As the first female executive editor of the New York Times from 2011–2014, Jill Abramson fought to change the newspaper’s culture, mentoring female reporters, choosing female bureau chiefs and focusing more attention on stories about race and gender issues. While still an undergraduate, Abramson both served as arts editor for the Harvard Independent and worked for Time Magazine from 1973–1976. After graduating Radcliffe and Harvard in 1976, she became senior staff reporter for the American Lawyer. In 1986 she became editor-in-chief of Washington, DC’s Legal Times, then worked for the Wall Street Journal from 1988–1997, rising to become deputy bureau chief. She then joined the staff of the New York Times in 1997, becoming their Washington bureau chief in 2000 and executive editor in 2011. From 2000–2001 she also taught at Princeton University. In 2014 Abramson was fired from the New York Times amidst controversy over whether she was being discriminated against for her gender, but she refused to comment on the issue, saying only that she had been proud to work for the Times.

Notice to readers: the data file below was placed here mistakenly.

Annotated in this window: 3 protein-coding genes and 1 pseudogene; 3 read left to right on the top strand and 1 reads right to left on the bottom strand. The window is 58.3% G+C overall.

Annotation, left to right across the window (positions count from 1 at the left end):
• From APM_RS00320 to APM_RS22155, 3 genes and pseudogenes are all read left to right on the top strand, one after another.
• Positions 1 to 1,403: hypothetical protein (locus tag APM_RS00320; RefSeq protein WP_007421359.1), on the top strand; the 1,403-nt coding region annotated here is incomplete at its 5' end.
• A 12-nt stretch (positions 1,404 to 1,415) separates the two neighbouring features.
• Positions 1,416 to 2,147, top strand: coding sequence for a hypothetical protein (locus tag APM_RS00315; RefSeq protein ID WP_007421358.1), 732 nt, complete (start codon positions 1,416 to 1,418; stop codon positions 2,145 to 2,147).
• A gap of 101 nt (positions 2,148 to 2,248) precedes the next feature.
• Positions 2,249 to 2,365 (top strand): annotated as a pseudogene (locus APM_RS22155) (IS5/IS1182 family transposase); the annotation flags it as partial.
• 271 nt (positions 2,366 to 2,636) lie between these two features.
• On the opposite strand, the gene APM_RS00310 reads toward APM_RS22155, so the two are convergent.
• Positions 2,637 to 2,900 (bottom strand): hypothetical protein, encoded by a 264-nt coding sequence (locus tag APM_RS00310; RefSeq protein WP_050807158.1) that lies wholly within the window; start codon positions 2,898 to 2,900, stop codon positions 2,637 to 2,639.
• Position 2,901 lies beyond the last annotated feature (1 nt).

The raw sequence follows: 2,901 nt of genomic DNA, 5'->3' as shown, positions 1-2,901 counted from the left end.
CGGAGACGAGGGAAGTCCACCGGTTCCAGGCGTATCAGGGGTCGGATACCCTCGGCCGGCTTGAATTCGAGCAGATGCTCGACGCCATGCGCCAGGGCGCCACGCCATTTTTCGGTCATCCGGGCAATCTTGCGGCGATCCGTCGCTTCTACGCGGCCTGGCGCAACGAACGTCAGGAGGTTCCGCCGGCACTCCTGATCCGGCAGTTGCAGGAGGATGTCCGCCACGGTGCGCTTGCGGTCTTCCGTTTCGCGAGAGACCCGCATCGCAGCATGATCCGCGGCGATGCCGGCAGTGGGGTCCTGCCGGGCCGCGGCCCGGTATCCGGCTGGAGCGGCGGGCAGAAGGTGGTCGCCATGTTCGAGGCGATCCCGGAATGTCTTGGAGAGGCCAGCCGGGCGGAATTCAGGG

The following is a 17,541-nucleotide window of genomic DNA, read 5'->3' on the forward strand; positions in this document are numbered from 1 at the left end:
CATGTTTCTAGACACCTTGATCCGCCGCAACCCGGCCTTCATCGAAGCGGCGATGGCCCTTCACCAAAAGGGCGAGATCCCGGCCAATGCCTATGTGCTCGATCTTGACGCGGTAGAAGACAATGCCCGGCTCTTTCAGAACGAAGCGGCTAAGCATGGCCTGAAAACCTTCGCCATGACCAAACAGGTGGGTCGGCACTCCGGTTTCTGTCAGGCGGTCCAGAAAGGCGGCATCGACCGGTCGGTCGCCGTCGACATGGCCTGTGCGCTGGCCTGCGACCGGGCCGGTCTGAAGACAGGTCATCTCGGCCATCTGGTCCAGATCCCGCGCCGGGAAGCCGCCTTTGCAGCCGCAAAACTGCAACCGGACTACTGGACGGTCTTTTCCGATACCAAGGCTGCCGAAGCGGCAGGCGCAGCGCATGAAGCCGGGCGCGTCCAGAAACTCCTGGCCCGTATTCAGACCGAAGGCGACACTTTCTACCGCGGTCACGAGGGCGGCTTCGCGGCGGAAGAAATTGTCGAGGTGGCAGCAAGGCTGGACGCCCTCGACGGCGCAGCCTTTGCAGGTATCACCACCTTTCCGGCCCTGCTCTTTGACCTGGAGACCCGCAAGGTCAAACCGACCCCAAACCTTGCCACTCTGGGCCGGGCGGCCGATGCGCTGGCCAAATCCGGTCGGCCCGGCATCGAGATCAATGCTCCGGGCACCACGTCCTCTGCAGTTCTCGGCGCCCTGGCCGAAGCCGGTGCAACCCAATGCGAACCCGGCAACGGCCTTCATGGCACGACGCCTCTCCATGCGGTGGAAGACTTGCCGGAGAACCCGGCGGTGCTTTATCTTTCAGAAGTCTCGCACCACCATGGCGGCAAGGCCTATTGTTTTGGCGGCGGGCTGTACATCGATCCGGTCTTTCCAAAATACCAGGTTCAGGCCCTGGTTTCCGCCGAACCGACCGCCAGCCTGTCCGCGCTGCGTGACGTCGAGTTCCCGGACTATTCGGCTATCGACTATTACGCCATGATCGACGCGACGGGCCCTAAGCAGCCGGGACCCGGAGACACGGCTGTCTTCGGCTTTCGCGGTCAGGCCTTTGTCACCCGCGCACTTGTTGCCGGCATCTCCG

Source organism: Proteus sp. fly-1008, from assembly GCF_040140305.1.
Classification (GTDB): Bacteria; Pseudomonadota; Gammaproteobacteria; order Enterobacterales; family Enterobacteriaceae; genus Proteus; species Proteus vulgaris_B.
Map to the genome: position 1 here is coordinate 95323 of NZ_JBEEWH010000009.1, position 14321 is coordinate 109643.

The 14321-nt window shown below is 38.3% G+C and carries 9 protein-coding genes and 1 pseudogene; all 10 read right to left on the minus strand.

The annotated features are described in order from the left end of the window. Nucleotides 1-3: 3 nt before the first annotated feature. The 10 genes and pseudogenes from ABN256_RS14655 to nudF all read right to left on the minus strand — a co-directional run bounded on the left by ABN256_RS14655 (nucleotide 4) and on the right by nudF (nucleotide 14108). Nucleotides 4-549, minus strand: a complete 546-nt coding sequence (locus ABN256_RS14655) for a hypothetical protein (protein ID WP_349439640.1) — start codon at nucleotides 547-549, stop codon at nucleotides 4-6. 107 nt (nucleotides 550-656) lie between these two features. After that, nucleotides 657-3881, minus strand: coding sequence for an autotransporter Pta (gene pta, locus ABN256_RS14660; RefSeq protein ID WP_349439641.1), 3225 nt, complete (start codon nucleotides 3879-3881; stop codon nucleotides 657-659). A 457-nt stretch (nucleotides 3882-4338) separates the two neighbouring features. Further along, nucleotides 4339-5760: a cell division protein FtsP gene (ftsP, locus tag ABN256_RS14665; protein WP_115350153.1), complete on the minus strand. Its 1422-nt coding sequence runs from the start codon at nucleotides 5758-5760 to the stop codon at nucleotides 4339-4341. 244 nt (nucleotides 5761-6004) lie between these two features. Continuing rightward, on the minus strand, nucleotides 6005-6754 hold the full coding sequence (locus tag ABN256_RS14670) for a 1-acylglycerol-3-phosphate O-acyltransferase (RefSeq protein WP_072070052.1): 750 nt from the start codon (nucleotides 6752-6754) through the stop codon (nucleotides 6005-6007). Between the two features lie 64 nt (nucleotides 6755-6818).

How to cite this page
Jewish Women's Archive. "Jill Abramson." (Viewed on January 24, 2021) <https://jwa.org/people/abramson-jill>.